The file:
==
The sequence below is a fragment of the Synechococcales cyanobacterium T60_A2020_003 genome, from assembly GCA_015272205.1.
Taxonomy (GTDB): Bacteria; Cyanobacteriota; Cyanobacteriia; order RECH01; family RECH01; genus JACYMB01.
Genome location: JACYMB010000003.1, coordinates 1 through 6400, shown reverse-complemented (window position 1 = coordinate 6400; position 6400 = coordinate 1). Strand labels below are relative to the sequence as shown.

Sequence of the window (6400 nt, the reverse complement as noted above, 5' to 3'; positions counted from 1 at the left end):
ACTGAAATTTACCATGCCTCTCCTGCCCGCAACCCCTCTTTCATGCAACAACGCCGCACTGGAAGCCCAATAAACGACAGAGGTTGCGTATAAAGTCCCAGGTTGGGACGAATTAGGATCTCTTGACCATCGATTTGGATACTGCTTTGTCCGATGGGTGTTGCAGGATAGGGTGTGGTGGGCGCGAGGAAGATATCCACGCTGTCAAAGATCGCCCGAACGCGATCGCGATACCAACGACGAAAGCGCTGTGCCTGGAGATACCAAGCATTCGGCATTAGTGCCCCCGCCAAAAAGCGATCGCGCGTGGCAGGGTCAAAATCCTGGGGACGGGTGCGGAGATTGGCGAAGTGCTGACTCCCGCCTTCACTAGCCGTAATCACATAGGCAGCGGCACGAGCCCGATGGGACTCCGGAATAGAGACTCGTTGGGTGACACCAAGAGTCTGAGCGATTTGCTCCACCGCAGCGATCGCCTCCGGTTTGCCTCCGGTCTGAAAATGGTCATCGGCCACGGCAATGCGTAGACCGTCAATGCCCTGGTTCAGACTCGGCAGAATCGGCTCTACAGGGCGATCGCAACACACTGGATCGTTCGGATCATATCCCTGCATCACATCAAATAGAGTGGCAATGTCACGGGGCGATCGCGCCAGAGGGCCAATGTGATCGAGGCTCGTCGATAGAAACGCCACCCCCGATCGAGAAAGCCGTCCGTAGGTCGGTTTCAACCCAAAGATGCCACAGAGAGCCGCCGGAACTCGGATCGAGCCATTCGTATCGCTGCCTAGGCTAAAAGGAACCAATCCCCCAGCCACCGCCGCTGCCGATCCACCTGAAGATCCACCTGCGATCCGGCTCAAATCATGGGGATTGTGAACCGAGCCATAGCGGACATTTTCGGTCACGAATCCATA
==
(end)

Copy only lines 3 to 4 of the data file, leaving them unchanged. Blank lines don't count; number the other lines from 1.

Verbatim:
Genome location: JACYMB010000003.1, coordinates 1 through 6400, shown reverse-complemented (window position 1 = coordinate 6400; position 6400 = coordinate 1). Strand labels below are relative to the sequence as shown.

Sequence of the window (6400 nt, the reverse complement as noted above, 5' to 3'; positions counted from 1 at the left end):